So do you think there are similar experiences in the U.S. The first in-depth study of European airports, conducted by the EU-funded Behavioral Modeling for Security in Airports BEMOSA Consortium, found airport personnel do not rely primarily on procedures or rules in emergency cases. The report contains the first results of an extensive study aimed at obtaining data on how emergencies and security threats are actually handled in airports. The results will be presented at a special workshop on applying human factors to airport security. The workshop will be hosted by BEMOSA in Belgium May 25.
BEMOSA experts concluded there appeared to be a definite need to improve security decision-making procedures. The need arises out of the observed problems of recognizing a threat and acting upon it. The report said there appears to be a gap between procedures and actual behavior when a threat is recognized and especially when it is acted upon. Some of the key findings of the report stated the following: only 53.1 percent of airport employees and 63 percent of security workers said they put complete trust in security technologies; only 23.6 percent of airport employees and 58 percent of security workers said they alerted others when they saw something suspicious; and 54.3 percent of the workers and 40 percent of security personal never raised the alarm or called a security code. The study aims to describe real behavior patterns in order to develop airport staff training programs for improving crisis handling and hazard reduction.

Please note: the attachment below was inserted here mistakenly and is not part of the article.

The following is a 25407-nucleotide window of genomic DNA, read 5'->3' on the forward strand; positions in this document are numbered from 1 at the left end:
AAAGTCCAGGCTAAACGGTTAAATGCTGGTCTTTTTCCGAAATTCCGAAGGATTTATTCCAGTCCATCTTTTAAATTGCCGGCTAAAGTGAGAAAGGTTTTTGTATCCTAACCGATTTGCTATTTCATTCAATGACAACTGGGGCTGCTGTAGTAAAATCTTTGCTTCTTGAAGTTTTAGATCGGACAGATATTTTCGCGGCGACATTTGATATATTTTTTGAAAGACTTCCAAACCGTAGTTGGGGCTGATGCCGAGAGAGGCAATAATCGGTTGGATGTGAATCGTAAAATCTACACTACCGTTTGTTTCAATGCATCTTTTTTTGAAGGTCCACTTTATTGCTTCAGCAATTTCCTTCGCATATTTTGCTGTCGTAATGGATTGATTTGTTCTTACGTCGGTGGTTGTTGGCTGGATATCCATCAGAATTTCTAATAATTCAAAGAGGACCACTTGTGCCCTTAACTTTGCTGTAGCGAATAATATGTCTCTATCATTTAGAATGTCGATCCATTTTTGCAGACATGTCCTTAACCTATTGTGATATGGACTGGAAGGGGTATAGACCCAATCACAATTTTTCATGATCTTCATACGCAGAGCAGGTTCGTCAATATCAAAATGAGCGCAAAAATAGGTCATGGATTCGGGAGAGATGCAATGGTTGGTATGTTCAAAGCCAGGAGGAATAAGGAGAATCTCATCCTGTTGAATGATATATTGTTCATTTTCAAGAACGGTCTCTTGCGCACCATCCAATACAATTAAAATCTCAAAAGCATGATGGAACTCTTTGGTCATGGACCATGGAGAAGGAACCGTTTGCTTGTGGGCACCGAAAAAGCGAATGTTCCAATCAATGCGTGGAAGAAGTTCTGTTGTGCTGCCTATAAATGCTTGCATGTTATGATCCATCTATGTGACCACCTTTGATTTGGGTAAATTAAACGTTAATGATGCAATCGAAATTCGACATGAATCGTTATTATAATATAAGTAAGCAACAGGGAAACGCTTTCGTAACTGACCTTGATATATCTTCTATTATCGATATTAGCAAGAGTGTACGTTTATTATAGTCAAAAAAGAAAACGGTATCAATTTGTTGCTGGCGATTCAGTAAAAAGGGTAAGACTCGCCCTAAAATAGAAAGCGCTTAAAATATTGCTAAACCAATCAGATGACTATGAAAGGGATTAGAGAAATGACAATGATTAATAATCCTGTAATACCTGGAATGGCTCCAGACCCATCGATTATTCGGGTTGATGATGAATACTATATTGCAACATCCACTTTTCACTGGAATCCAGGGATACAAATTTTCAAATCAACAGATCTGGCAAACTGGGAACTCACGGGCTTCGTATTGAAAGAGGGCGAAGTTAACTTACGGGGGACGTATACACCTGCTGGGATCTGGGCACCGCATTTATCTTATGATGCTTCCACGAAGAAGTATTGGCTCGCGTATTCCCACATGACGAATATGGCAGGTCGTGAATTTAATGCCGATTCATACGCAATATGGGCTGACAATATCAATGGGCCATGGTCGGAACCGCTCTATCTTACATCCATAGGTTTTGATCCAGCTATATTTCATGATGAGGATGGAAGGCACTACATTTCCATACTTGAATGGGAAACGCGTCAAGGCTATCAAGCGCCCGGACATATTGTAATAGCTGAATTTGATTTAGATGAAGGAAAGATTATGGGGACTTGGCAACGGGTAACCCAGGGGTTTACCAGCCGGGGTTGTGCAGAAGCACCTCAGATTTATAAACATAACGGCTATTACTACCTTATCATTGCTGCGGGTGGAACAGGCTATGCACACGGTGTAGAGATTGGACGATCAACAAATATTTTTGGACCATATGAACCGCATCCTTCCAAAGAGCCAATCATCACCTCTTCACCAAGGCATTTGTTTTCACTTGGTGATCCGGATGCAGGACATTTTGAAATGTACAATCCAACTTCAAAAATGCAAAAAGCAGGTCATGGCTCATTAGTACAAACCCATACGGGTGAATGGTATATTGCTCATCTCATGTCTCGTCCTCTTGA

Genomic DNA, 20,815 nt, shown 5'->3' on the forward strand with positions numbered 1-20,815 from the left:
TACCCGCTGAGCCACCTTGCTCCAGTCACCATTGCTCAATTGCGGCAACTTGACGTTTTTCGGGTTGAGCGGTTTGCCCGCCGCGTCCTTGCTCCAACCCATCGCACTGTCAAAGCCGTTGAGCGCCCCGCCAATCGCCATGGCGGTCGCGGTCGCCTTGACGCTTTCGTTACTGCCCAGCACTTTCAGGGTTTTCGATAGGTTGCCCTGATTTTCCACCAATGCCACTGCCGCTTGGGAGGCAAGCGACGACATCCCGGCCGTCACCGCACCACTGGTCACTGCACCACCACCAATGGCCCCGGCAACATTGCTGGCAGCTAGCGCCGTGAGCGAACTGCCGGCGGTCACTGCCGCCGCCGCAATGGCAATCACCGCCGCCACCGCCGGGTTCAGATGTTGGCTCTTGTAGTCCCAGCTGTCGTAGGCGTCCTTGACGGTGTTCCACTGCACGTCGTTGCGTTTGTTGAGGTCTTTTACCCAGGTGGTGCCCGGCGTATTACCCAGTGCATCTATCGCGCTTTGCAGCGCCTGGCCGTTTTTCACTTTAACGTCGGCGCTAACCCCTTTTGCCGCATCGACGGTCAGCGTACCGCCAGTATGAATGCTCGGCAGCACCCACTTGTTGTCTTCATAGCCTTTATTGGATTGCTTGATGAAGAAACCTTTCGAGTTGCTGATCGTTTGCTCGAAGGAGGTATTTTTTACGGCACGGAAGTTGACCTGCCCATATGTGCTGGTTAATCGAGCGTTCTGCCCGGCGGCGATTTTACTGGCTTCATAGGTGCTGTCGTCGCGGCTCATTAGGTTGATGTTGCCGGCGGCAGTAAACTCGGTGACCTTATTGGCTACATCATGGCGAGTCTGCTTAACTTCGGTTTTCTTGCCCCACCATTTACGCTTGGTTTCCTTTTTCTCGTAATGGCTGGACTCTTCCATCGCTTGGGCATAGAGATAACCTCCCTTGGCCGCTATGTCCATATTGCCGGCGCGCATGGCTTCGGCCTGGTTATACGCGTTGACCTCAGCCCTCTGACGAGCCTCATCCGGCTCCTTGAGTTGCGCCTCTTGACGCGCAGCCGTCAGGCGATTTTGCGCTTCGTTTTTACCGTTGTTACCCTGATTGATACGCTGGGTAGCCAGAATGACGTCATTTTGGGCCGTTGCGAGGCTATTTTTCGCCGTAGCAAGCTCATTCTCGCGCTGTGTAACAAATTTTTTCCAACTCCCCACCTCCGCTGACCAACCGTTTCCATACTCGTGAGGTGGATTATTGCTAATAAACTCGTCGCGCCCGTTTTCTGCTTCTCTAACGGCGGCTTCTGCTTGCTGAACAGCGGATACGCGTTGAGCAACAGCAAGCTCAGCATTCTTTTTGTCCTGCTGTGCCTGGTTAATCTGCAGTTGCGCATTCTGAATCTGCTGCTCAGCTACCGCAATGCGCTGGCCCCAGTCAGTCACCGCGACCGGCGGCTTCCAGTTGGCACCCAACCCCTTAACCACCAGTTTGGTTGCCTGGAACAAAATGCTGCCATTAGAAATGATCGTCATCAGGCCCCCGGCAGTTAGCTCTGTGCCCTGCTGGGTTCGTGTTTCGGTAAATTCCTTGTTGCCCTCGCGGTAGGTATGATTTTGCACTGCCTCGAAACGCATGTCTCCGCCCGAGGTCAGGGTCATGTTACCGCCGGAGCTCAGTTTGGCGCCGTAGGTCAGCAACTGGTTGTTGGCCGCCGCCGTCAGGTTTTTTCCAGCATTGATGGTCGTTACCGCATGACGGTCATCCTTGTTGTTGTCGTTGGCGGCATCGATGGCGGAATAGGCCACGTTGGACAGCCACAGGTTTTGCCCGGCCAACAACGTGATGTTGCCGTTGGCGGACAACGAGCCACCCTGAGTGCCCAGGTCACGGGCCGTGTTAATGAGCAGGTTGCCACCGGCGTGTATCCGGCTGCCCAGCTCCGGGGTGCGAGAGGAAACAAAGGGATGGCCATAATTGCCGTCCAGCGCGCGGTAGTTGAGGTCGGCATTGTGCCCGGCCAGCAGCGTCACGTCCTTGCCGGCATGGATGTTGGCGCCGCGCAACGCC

On the U.S. side as compared to the EU, Democratic leaders of the U.S. House Homeland Security Committee pressed the administrator of the Transportation Security Administration TSA April 12 to ensure a biometric solution for airplane crewmember screening. The lawmakers noted such a system is authorized by the Implementing Recommendations of the 911 Commission Act Public Law 110-53, which contains a provision enabling TSA to establish an expedited security screening system for sterile area access control within commercial service airports. TSA has been working on a crewmember identity verification system the past 3 years. The Democratic Representatives said not only does it make sense to apply the system to all crewmembers, but doing so would reduce congestion at air passenger security checkpoints and enable TSA screeners to focus more effectively and efficiently on possible threats.